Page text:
Discussion of club deals with other family offices raises an important question: are family offices good investors in private equity? Do they generate better returns, or for that matter worse returns, than other investors?
Some, though not all, observers suspect that they are quite good.
Family offices might often make for reluctant limited partners – the investors in private equity funds run by general partners – but they are often perspicacious ones. Jeff Davis is head of execution and project management at Connecticut-based fund placement agent Eaton Partners which recruits limited partners for private equity funds. He says in general family offices tend to be very good limited partners.
“They have a keen understanding of private equity in general, given their roots in family businesses, in the form of private companies.”
They have, moreover, “a sophisticated understanding of various private equity strategies and approaches, and are able to move fairly quickly and opportunistically in the due diligence process for fund commitments and co-investments. They can even be good partners for sourcing deals and acting as an extra layer of due diligence on specific investments.”
Finally, “they also understand the length of time it takes to generate returns in the private equity asset class, and are very patient investors that are not looking for huge returns in a short period of time”.
Kevin Albert, managing director and global head of business development at Pantheon Ventures, New York, the private equity fund of funds manager, is also positive about family offices’ abilities in private equity, though with some caveats and reservations. Albert speaks from his decades of experience in the industry – he is often described as the founder of private equity fund placement, back in the 1980s.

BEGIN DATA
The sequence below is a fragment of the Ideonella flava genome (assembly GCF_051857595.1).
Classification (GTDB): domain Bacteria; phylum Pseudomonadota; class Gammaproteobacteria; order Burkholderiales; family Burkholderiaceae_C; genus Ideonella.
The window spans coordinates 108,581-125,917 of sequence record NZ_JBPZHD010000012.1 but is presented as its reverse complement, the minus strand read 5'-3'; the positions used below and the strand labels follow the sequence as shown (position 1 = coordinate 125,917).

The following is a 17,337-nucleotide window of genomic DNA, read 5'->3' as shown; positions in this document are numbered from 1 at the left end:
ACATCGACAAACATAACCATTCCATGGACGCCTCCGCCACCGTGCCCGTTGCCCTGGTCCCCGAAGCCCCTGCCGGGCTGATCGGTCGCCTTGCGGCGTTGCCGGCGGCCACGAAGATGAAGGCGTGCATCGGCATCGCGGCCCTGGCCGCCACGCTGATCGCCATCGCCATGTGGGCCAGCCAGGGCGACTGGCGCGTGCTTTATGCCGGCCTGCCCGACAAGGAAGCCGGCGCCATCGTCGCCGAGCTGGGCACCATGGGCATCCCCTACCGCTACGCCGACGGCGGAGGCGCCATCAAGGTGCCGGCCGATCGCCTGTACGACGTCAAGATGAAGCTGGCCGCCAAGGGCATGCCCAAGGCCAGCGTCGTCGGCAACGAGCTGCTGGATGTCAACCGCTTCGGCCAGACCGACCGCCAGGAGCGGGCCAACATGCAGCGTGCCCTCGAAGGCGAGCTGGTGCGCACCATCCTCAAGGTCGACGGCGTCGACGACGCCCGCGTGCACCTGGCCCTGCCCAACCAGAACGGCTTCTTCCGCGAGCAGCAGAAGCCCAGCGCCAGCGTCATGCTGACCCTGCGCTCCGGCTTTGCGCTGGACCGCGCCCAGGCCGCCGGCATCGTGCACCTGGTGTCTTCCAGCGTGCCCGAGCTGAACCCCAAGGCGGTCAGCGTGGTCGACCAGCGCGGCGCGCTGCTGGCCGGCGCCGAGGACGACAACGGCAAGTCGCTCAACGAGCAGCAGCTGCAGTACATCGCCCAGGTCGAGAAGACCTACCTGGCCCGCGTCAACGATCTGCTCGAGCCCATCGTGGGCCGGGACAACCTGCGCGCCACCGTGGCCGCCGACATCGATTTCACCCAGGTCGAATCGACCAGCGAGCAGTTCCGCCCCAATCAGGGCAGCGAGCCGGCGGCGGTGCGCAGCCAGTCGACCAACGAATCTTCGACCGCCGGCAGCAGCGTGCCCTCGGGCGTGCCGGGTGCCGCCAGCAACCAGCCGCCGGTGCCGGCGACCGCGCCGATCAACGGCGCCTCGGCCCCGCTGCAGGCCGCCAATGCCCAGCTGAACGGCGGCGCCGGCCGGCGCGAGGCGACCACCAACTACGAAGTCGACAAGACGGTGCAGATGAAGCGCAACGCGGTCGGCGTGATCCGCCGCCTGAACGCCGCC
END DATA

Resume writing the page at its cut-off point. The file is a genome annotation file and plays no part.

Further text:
On one hand, Albert notes that it is difficult to say how successful they are because, unlike private equity funds, they are under no pressure to report returns to data providers. He is, moreover, somewhat sceptical of the argument that their long-term investment horizons are necessarily a good thing, noting: “The beauty of private equity is that if you hold out for long enough, almost every investment will compound itself and produce a positive return – even a bad one. But the annual internal rate of return” – pushed down because it is stretched out over such a long period – “might be awful.”